Goals change as we grow, and Denison helps our alumni find paths to new opportunities through an ongoing series of special workshops about careers. One of them is with global entrepreneur Lucy Reynolds ’94, who founded Olerai Leadership, a leadership training company.
Once a year, she offers women-only coaching sessions through the Knowlton Career Center. “Leadership is in every facet of your life,” Reynolds says. “It’s in your personal life, in how you are leading yourself forward. And from a career standpoint, it’s how you are leading your career journey or pathway.”
The small group sessions, called “What’s Next?” are held via Zoom conferencing with Reynolds. She guides participants through a thought/inquiry process that helps them answer questions like ‘What is driving me?’ ‘What’s important to me?’ With the ultimate realization of the power of choice.
“As a coach, it isn’t my role to consult with you on your career or life decisions, but rather to create an experience for you to get clear on where your values, skills, attributes, and passions align — to inform you of the right direction forward,” she says. “When a person can be fully ‘at choice’ to make values based decisions they find a far more meaningful life. Being at choice is a powerful way to show up in the world no matter what the situation.”
Antoinette Belson ’10, an alumna in the 2018 coaching session, had no expectations of the course but knew she had a sense of unrest.
“I had no idea this was something I wanted or needed to do,” Belson says. “I know, naively, I wanted Lucy to provide me with the answers. What happened instead was I formulated my own path based on the other group members’ experiences and Lucy’s guidance.”
“Lucy helped me use my personal values and gifts to narrow that down until I had a clearer picture of what the future needed to hold.”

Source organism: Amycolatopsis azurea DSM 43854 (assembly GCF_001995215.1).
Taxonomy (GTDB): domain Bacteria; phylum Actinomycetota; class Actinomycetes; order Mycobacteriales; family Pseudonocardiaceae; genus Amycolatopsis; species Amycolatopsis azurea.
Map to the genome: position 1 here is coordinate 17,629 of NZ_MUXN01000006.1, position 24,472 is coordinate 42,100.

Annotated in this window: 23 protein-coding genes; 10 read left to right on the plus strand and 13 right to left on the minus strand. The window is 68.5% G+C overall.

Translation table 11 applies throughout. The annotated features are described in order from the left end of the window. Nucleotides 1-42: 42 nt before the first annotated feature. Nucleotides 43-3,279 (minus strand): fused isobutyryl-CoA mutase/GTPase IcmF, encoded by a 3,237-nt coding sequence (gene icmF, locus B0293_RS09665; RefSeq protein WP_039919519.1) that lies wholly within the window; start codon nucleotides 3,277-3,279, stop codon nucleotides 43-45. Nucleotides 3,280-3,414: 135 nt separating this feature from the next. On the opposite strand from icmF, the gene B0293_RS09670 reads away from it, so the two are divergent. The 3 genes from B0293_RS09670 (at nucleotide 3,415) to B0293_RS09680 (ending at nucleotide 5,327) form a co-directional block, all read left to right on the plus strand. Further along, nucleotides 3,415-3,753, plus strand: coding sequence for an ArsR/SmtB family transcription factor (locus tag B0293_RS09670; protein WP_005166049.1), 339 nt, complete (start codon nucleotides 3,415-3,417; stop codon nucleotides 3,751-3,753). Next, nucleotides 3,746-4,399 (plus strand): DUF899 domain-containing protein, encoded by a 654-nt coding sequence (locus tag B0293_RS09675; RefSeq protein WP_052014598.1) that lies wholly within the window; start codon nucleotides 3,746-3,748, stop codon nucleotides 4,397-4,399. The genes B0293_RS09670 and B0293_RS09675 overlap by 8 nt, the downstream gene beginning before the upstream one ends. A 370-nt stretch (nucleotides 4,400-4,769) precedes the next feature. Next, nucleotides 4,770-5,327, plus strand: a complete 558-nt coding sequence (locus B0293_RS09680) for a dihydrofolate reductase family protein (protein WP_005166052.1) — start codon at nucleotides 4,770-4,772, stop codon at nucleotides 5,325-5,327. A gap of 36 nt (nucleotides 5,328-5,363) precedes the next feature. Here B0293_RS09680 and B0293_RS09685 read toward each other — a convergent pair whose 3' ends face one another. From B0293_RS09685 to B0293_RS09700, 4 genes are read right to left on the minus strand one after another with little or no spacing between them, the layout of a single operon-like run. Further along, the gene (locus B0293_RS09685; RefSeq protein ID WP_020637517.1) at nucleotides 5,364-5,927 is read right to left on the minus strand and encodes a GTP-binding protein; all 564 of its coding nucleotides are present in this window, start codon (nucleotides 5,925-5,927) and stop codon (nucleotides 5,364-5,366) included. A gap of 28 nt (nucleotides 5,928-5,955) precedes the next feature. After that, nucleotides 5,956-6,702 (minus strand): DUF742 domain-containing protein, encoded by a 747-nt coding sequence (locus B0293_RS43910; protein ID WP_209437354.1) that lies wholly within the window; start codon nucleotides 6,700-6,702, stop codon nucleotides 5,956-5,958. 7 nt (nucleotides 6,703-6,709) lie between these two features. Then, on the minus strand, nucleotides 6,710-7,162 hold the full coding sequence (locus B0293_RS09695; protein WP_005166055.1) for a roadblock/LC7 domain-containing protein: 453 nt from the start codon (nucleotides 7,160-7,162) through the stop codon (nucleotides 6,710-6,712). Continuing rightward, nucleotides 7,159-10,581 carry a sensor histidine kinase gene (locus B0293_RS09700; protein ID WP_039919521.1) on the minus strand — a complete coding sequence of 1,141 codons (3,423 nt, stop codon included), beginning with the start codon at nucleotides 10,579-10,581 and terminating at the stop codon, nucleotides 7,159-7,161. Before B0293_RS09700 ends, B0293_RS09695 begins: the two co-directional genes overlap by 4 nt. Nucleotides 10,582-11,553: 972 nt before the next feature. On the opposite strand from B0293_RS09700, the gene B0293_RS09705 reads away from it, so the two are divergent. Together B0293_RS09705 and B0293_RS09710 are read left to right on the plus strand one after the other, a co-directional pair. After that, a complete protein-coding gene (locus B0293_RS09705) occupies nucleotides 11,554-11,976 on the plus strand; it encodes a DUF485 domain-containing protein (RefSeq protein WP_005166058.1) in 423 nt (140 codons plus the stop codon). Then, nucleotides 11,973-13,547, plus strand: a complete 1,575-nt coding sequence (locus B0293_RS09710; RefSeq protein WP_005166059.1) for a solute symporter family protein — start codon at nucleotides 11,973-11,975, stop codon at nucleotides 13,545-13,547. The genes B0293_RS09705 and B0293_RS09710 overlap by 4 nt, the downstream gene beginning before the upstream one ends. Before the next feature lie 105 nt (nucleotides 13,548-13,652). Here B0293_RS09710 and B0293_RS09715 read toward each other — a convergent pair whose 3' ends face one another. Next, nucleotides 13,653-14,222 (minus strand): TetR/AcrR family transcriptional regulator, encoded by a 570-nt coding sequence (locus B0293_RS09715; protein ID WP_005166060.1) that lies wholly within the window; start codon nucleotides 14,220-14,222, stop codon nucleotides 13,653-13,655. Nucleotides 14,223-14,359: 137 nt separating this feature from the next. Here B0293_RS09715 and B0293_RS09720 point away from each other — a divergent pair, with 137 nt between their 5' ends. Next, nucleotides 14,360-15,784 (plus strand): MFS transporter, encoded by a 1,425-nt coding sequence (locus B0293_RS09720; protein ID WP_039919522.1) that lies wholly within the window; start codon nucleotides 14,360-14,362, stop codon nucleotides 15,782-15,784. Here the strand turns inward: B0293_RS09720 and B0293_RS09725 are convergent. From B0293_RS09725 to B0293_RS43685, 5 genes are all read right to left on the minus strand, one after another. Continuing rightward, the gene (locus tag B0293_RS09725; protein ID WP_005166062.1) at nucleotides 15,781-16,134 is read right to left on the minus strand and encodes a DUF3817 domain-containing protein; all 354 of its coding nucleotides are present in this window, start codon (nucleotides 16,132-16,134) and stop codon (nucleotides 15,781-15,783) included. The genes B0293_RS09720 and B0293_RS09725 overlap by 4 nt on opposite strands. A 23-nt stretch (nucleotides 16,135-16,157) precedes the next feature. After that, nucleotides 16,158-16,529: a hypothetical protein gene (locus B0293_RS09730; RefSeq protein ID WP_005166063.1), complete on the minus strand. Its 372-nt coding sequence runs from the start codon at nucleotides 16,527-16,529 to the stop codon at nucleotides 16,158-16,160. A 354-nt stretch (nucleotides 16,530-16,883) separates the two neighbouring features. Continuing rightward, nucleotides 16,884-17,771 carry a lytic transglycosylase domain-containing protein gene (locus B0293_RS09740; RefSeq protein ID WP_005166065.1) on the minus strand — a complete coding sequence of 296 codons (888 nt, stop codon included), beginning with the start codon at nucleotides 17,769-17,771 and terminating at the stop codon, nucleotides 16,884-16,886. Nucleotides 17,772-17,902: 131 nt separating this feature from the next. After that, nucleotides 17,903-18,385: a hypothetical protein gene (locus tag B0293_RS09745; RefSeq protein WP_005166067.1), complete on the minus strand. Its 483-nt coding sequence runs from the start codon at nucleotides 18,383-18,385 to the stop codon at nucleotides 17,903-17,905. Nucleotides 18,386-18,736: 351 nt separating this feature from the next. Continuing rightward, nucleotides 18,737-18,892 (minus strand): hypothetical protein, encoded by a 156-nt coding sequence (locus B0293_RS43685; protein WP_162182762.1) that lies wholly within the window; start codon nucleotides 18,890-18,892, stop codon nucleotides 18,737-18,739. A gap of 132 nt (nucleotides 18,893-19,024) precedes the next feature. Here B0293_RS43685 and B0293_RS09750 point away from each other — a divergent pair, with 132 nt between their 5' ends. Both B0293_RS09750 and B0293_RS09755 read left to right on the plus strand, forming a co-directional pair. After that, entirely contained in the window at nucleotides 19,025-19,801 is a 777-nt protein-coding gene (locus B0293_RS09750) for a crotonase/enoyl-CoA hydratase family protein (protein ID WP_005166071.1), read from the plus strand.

The sessions provide the structure that allows each person to do some work on her own, and then connect back with the group for discussion. And everyone in the group brings something different to the table.
“It doesn’t have to be about your career,” Reynolds says. “Your career can be fine, but you may be out of step with values in your personal life.”
“In our coaching circle we might have a wide variety of participant goals. Maybe you’ve forgotten some of the things that make you really happy. Or maybe you’ve always wanted to be a mother and to take time away from your professional career, yet have the self-limiting belief that you won’t be competitive when you want to return to work. You may be considering starting your own business, yet lack the confidence to do so. Or perhaps you want to go after a big promotion but don’t know how to sell yourself to senior management. As a coach, I can manage many differing goals for the group, while holding each person accountable for their own forward progress.”
Lindsay Clark ’00 was looking for a path forward after earning her master’s degree.
“I was hoping to discover a clear line of sight to a specific field or career and what that might look like. I was impressed with how even the simplest of ‘assignments’ led to deep reflection and realization, and helped guide me toward what type of role I needed to seek next. Lucy helped me use my personal values and gifts to narrow that down until I had a clearer picture of what the future needed to hold.”
Reynolds trained at the Coaches Training Institute in London and Singapore and received her certification in 2014. Olerai Leadership helps women especially, and often men as well, to clearly define who they are, what their voice is, and how to ask for what they want. “All of this is about choice and how we want to be with all of that,” says Reynolds.
Lucy Reynolds ’94 majored in history major at Denison and worked for 15 years in advertising and brand management at Leo Burnett, Nike, Adidas, Reebok, and Wieden + Kennedy. She and her husband, Jim ’90 met after Denison at global advertising agency Leo Burnett. She has worked all around the world, experiencing different cultures in Amsterdam, Moscow, and Tokyo. Jim is now an executive with Nike. Lucy transitioned her career to leadership and development work while they were abroad.